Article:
causing a shudder or feeling of horror; horrible; gruesome.
Grisly “causing a shudder or feeling of horror” is of Germanic origin, from Old English grislīc “horrible.” A widespread assumption is that grisly is related to grizzly or to French gris “gray,” but for the second time this week, we have a common misconception on our hands. Grizzly and gris are in fact related to one another but not to grisly; grizzly is a derivative of gris, which is a borrowing from Frankish, if not another Germanic source, that was also borrowed into Italian as grigio, as in the white wine Pinot Grigio, which is made from grapes with grayish-blue skin. Gris is not, in fact, likely related to English gray, which derives from a similar-sounding yet distinct root with the same meaning. Grisly was first recorded in English before the 12th century.
Any insect unlucky enough to land on the mouth-like leaves of an Australian pitcher plant will meet a grisly end. The plant’s prey is drawn into a vessel-like ‘pitcher’ organ where a specialized cocktail of enzymes digests the victim.
If I’m murdered as part of a grisly conspiracy that demands a ten-part true-crime podcast, don’t let them advertise underwear on it. If a secret will appears after my demise, ignore it. I’m leaving everything to the dog.
proper to or suggestive of a tomb; funereal or dismal.
Sepulchral “proper to or suggestive of a tomb,” the adjectival counterpart of the noun sepulcher, spelled sepulchre in British English, derives from Latin sepulcrālis “relating to a tomb,” from sepulcrum “tomb.” There is no clear reason for the addition of the h to these two Latin terms as they passed via Old French into English, though it is possible that influence from the similar-sounding adjective pulcher “beautiful” may have been the culprit. Alternatively, because spelling rules became lax in Medieval Latin (which was roughly contemporaneous with Old French) and the letter h had become silent, h started cropping up in words where it had no reason to appear, and the change of Middle English sepulcre to sepulchre in the 1200s could have followed this trend. A similar phenomenon occurred with cāritās “dearness, charity,” which was often misspelled in Medieval Latin as charitas by conflation with Ancient Greek kháris “grace, charm.” Sepulchral first appeared in English in the early 1600s.
Hermione came down to dinner strange and sepulchral, her eyes heavy and full of sepulchral darkness, strength. She had put on a dress of stiff old greenish brocade, that fitted tight and made her look tall and rather terrible, ghastly. In the gay light of the drawing-room she was uncanny and oppressive. But seated in the half-light of the dining-room, sitting stiffly before the shaded candles on the table, she seemed a power, a presence.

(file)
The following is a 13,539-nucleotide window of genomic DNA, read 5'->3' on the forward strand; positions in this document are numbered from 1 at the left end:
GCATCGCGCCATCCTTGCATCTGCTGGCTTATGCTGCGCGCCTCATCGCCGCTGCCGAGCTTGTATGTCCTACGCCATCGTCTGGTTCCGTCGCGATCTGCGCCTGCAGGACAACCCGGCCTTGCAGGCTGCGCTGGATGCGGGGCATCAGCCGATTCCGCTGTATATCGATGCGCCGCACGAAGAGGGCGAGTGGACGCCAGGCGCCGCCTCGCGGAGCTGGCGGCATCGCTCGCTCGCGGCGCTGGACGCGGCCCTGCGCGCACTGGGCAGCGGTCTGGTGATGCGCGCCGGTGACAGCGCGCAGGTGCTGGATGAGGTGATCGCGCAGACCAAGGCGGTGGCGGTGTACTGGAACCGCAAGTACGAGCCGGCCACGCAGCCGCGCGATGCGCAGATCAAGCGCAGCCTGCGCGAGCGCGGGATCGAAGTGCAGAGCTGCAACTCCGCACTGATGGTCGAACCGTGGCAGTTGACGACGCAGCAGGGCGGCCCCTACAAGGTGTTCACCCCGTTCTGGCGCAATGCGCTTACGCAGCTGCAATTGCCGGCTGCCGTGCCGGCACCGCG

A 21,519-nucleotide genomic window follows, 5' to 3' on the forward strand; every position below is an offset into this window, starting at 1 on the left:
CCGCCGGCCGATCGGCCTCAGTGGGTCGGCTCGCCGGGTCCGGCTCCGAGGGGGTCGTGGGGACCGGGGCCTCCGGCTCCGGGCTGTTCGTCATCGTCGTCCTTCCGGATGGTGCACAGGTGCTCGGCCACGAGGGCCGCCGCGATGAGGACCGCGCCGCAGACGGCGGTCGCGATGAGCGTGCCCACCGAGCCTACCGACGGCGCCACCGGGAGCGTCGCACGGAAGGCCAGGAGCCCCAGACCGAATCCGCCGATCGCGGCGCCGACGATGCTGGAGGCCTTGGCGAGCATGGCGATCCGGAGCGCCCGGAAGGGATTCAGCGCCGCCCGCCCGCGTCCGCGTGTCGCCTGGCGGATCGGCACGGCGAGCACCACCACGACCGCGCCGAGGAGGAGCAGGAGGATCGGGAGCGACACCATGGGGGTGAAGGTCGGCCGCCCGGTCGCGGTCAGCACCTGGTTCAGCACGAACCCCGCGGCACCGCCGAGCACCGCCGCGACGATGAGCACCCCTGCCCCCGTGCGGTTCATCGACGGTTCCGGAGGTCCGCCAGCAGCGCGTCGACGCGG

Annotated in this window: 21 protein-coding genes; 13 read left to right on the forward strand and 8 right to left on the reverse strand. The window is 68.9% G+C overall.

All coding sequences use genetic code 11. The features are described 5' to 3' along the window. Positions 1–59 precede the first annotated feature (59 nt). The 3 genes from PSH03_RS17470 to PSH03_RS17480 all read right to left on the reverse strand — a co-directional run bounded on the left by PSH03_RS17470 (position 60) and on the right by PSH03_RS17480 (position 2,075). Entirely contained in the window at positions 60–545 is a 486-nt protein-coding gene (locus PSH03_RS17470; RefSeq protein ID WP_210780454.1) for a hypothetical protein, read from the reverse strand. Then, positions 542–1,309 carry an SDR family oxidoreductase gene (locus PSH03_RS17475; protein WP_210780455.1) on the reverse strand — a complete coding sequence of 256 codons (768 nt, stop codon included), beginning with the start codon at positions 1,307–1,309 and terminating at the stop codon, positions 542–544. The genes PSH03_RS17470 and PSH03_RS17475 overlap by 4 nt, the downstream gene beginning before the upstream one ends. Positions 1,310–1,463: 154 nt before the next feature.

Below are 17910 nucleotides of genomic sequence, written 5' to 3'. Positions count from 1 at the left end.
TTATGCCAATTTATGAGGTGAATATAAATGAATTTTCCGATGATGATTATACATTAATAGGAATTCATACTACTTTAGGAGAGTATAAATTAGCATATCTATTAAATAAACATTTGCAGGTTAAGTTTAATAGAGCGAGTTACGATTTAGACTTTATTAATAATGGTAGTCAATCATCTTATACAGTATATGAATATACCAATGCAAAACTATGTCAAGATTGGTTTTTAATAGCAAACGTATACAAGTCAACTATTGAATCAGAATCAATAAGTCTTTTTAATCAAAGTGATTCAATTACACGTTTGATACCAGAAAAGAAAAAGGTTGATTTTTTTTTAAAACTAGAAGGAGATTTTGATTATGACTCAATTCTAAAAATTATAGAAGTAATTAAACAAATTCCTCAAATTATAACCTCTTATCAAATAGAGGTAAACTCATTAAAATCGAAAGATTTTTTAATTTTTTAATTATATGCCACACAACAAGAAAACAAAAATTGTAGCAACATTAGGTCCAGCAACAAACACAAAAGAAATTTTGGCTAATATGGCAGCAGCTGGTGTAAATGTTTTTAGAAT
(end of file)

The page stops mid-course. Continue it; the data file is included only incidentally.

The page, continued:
an irrational or disproportionate fear of night or nighttime darkness.
Nyctophobia “fear of night or nighttime darkness” is a compound of the combining forms nycto- “night” and -phobia “fear.” Nycto- derives from Ancient Greek nýx, of the same meaning, and comes from the same Proto-Indo-European root, nekwt-, found in English night, German nacht, and the Latin-derived terms equinox and nocturnal. In Greek mythology, Nyx was the primordial goddess and personification of nighttime who mated with Erebus, the god of darkness, to create Aether, the god of the upper air, and Hemera, the goddess of daytime. The ending -phobia is commonly used to indicate fear, and the opposite is -philia; while nyctophobia is fear of darkness, nyctophilia is love of darkness. The ending –phobia derives from Ancient Greek phóbos “fear” (but originally “flight”), which is related to Latin fugere “to flee,” as in fugitive. Nyctophobia was first recorded in English in the early 1890s.
“But wasn’t it dark inside the trunk?” Nora asked. “If Ashley had nyctophobia she wouldn’t have climbed in there” …. He shook his head. “I didn’t know what to think. I didn’t recognize the Ashley I knew in any of this, this witch we’ve been tracking. Curses on the floor? Nyctophobia? Ashley wasn’t afraid of the dark. She wasn’t afraid of anything.”
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